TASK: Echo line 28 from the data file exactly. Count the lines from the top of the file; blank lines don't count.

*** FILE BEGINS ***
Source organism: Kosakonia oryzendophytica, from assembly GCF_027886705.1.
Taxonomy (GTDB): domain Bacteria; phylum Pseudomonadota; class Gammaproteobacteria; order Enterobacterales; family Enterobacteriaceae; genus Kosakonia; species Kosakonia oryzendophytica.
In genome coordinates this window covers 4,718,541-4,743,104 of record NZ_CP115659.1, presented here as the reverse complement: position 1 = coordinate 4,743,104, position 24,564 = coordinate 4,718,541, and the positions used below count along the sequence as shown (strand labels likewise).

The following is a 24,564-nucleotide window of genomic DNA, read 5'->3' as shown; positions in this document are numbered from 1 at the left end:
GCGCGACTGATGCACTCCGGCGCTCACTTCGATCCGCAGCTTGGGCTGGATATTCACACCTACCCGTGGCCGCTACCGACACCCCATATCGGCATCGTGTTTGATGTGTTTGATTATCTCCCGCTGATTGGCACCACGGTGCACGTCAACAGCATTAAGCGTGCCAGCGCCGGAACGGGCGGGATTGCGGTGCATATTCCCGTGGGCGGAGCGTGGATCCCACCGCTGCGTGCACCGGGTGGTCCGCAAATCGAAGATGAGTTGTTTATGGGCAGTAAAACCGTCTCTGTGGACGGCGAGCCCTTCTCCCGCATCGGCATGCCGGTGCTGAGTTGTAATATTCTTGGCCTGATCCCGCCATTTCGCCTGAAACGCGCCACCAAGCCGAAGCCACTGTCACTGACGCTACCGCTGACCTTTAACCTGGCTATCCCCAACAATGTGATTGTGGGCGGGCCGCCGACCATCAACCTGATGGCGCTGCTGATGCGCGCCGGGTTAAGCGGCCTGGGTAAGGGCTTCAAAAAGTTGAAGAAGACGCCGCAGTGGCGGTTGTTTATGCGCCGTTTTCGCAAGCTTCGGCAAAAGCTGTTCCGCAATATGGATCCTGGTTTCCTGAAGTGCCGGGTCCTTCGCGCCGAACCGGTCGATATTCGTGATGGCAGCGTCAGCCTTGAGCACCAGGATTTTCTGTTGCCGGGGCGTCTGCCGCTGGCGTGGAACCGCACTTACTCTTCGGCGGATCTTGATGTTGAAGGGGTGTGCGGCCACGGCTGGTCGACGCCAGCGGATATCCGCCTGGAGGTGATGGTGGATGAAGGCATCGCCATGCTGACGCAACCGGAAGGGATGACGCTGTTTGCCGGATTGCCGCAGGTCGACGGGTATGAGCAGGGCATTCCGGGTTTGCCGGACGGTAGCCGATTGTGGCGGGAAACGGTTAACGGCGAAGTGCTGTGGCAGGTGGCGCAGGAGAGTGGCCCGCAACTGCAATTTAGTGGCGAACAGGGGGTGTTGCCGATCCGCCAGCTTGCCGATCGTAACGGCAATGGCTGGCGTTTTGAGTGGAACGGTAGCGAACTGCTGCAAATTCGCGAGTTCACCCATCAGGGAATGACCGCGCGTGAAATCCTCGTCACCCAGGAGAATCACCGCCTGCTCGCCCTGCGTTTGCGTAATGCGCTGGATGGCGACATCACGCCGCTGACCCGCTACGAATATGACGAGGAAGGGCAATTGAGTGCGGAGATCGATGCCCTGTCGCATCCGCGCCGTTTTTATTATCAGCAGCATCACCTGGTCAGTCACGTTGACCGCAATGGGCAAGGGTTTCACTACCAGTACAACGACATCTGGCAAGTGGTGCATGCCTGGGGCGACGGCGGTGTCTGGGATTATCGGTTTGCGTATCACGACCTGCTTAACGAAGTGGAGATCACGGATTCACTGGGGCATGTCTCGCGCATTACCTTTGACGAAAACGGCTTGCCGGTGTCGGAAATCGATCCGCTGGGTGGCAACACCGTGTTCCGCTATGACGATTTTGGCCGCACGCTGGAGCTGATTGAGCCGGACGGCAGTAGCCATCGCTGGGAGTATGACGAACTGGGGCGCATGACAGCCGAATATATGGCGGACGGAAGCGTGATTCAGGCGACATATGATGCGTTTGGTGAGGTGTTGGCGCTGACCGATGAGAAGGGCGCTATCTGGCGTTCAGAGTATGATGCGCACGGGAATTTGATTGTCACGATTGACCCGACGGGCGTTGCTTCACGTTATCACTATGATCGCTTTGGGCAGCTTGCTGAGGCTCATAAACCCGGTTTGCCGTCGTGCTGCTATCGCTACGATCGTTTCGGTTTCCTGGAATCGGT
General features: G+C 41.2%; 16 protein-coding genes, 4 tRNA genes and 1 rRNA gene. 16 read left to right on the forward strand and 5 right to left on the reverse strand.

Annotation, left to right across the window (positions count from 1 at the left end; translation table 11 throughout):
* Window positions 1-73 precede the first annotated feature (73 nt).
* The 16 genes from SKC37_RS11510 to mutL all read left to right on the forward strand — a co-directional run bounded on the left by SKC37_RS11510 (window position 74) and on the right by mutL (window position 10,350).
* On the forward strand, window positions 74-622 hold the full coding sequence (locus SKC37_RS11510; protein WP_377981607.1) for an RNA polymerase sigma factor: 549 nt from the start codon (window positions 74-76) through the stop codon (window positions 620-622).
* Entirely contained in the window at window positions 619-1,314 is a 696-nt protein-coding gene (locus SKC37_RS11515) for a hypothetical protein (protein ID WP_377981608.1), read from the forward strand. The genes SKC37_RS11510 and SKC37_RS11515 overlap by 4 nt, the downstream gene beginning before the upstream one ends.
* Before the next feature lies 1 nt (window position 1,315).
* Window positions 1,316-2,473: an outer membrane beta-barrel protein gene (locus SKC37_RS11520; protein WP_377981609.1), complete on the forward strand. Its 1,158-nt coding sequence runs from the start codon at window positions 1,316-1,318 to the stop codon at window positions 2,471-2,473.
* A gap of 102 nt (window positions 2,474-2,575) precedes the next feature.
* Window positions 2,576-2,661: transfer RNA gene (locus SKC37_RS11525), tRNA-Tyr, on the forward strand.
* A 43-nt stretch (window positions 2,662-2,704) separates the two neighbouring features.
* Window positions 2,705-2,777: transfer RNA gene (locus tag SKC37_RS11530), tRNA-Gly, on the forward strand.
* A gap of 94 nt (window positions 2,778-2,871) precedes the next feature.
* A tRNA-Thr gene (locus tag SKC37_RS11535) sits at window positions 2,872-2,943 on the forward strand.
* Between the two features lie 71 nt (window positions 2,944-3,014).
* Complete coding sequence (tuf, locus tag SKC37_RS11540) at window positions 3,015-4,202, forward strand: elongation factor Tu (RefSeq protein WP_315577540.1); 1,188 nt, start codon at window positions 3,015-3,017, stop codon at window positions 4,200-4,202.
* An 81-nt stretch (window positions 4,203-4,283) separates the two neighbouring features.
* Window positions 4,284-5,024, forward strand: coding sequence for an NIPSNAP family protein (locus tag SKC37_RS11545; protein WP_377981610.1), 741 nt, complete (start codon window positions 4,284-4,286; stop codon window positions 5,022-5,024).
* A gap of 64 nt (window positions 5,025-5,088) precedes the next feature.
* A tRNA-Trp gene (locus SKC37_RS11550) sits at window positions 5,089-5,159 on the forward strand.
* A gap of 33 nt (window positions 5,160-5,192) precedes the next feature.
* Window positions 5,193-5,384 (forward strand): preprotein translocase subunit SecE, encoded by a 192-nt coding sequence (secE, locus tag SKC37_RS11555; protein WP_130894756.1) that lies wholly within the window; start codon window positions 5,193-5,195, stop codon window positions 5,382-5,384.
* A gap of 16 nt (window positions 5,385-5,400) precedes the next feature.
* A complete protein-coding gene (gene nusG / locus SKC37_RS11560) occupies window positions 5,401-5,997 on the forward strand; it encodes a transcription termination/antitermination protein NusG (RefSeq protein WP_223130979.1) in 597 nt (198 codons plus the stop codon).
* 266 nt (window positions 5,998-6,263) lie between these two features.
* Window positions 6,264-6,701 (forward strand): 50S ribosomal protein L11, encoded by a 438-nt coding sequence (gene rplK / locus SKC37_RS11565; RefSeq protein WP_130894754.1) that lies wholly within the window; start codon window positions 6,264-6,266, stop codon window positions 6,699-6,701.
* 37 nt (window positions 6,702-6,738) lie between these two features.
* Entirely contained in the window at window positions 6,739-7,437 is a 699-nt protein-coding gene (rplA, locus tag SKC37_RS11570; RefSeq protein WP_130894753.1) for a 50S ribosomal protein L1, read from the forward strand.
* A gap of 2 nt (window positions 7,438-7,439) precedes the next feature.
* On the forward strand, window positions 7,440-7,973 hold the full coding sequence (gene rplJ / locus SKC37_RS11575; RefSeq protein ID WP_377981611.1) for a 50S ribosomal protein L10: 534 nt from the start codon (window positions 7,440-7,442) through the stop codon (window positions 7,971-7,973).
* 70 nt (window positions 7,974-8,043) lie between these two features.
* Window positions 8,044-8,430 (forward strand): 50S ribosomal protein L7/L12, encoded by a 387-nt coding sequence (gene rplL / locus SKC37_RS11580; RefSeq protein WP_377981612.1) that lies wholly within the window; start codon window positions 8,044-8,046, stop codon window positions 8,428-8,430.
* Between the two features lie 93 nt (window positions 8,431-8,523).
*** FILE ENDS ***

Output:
* A gap of 16 nt (window positions 5,385-5,400) precedes the next feature.